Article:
By Pam Martens and Russ Martens: November 3, 2015
It’s not every week that the regulator of the biggest banks in the U.S. and one of those biggest banks are both warning of growing financial risks.
On Sunday, Bank of America – the parent of Merrill Lynch and its more than 15,000 financial advisors – released a report calling the outlook for markets next year “perilous” and warning that “markets have not priced in quantitative failure.” The report came from Michael Hartnett, Bank of America’s Chief Investment Strategist and his team.
Yesterday, Thomas Curry, head of the Office of the Comptroller of the Currency (OCC) which regulates all national banks in the U.S., gave his second speech in a week and a half, using both occasions to warn of increasing credit risks at the biggest banks.
Curry spoke yesterday at the Risk Management Association’s annual conference in Boston. Curry dropped a significant bombshell on the audience, stating:
“Just over the last two years, the key ratio of the loan loss allowance to total loans dipped by more than 40 percent. Although banks have argued, with some justice – and please note the qualification – that improvements in loan quality justified those reserve releases, drawdowns of that magnitude are clearly disproportionate…”
On October 21, Curry told an audience at an Exchequer Club luncheon in Washington, D.C. that “we are clearly reaching the point in the cycle where credit risk is moving to the forefront.” Curry said potentially problematic areas include leveraged loans, home equity lines of credit, subprime auto loans, and commercial real estate.
The first obvious thought that arises is that the big banks may be padding their profit picture by under-reserving for loan losses. The second thought that arises is why their regulator is allowing them to do that when he is simultaneously conceding that credit risk is accelerating. The final thought is that Curry may hail from the same school of cognizant capture as Bill Dudley, President of the New York Fed, believing that jawboning will whip the serially malfeasant banks into shape. That’s the fantasy-land view that played a significant role in the 2007-2009 financial crash, culminating in the greatest economic implosion since the Great Depression.
According to an article at Bloomberg Business yesterday, Bank of America’s Michael Hartnett is calling attention to how much central bank policies of zero rates and quantitative easing, which globally have injected $12.4 trillion of liquidity into markets, have done for Wall Street while shortchanging average Americans. If that sounds like a nuanced rendition of the Occupy Wall Street message of “Banks got bailed out, we got sold out,” well, uh, it is.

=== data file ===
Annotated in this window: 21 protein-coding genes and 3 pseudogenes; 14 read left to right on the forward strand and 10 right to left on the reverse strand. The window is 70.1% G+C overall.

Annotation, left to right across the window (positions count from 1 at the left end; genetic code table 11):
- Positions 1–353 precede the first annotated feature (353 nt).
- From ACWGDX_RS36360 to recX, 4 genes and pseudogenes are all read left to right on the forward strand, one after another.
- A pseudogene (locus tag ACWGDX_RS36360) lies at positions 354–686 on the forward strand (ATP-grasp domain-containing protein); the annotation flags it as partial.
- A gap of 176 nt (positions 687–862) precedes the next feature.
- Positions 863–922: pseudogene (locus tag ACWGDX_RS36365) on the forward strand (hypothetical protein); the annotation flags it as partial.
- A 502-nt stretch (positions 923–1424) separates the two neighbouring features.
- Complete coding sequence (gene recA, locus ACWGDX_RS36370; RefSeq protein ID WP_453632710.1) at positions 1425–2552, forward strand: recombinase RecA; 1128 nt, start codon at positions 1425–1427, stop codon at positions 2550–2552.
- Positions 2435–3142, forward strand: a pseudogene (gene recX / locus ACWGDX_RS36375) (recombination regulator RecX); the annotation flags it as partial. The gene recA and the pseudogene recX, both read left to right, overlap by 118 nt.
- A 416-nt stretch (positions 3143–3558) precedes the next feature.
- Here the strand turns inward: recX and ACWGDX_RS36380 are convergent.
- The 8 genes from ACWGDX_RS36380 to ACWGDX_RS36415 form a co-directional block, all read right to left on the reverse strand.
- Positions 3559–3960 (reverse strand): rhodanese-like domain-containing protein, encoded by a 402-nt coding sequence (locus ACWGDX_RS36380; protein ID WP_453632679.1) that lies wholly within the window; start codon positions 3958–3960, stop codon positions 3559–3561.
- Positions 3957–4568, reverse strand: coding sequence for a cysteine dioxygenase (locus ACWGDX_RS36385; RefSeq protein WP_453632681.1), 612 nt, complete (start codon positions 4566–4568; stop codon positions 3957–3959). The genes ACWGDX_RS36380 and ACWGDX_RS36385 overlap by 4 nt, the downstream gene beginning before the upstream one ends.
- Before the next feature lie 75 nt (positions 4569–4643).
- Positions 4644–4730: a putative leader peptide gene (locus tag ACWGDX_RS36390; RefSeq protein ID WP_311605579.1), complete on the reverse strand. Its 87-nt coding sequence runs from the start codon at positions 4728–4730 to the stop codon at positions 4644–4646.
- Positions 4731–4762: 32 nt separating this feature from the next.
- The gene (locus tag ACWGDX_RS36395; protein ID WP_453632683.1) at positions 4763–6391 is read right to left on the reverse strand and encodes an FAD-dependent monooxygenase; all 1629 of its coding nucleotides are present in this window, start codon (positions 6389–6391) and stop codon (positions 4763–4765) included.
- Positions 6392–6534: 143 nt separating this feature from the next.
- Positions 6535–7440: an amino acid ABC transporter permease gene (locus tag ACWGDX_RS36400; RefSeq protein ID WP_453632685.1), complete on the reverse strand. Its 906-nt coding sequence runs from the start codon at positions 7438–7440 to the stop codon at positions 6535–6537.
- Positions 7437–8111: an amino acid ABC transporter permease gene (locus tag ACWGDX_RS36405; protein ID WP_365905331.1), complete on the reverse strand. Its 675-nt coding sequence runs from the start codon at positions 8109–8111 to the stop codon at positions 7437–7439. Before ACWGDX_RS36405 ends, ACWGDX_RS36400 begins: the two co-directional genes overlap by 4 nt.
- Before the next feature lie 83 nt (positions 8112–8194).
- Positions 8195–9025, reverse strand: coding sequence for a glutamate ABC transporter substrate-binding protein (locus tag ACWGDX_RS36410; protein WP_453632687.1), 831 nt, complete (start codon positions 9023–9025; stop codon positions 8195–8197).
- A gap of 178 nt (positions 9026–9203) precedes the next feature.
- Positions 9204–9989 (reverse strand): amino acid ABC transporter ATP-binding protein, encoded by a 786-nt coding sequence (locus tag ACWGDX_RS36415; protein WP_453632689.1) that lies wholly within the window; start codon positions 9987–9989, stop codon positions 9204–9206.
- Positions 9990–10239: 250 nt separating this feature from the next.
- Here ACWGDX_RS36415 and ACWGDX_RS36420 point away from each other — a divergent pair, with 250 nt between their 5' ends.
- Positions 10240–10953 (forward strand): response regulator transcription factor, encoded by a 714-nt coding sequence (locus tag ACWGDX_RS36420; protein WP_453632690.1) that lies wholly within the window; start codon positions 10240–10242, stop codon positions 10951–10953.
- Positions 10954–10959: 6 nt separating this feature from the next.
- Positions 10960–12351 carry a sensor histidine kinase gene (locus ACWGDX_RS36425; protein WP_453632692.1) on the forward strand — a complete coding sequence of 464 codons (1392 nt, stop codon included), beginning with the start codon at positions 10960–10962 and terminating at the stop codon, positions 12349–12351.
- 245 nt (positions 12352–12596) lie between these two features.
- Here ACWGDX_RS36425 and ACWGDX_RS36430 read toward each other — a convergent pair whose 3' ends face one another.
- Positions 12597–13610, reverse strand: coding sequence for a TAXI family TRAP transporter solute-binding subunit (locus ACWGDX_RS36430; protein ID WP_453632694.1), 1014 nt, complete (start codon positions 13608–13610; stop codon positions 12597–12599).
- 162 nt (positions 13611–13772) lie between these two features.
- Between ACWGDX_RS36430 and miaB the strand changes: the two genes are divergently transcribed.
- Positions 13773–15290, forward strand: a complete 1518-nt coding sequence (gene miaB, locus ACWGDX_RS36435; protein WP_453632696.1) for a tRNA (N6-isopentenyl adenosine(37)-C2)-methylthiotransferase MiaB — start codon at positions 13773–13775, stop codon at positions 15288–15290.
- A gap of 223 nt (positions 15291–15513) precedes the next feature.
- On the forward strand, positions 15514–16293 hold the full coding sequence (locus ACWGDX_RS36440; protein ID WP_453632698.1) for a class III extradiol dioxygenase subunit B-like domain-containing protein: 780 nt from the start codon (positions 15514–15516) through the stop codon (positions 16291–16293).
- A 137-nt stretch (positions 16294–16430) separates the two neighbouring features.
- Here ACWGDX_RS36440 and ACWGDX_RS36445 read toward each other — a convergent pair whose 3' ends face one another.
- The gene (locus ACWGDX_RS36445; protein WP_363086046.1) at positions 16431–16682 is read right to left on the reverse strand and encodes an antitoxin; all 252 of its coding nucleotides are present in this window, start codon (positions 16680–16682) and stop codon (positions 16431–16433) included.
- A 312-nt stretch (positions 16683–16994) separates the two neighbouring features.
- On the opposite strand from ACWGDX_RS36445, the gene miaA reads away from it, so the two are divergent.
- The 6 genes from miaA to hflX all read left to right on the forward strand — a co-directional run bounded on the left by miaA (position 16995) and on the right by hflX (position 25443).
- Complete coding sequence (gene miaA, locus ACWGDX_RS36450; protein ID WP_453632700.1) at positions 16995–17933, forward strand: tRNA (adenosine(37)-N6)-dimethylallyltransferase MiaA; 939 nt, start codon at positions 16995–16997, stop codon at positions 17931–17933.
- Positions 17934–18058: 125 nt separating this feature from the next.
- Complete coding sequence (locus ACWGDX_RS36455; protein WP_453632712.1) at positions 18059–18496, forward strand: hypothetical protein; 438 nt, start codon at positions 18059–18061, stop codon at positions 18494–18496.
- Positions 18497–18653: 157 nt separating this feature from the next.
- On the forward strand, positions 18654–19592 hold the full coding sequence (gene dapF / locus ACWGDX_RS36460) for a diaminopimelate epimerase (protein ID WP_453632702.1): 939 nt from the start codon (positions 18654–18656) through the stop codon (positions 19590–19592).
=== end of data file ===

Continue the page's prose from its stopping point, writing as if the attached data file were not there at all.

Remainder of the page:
Bloomberg quotes Hartnett as follows:
“Zero rates and asset purchases of central banks have, thus far, proved much more favorable to Wall Street, capitalists, shadow banks, ‘unicorns,’ and so on than it has for Main Street, workers, savers, banks and the jobs market.”
Bloomberg notes further from the report that “An investment of $100 in a portfolio of stocks and bonds since the Federal Reserve began quantitative easing would now be worth $205. Over the same time, a wage of $100 has risen to just $114.”
This raises the question as to whether those corporate stocks and bonds are dramatically inflated in value. It is, after all, the wage earner who needs the disposable income to buy the goods and services of those corporations issuing the stocks and bonds. With a slowdown in two of the major export markets of the U.S., Canada and China, the domestic wage earner in the U.S. becomes even more important.
Last month, CNBC, the cable business channel, highlighted another report from Hartnett. In that report, Hartnett wrote:
“If the secular reality of deflation and inequality is intensified by recession and rising unemployment, investors should expect a massive policy shift in 2016. Seven years after the West went ‘all-in’ on QE and ZIRP [Zero Interest Rate Policy], the U.S./Japan/Europe would shift toward fiscal stimulus via government spending on infrastructure or more aggressive income redistribution.”
There is no question that deflation is gripping much of the globe. According to Bloomberg data, the average yield on sovereign debt in Europe due within five years just clocked in at a minus 0.025 percent, the lowest on record.
The view that the U.S. might have to throw in the towel on central bank monetary policy riding to the rescue of the economy in 2016 stems from two realities. First, the U.S. central bank, the Federal Reserve, has no bullets left in its gun. It can’t cut interest rates further because it’s already at the zero interest rate bound range. Secondly, its balance sheet is already at an unprecedented $4.485 trillion as a result of past quantitative easing programs.
Then there is the fact that a populist fervor is engulfing the race to the White House – suggesting that those who don’t get on board rebalancing the interests of the country to help Main Street and away from the Wall Street-centric Fed will be joining the ranks of the unemployed.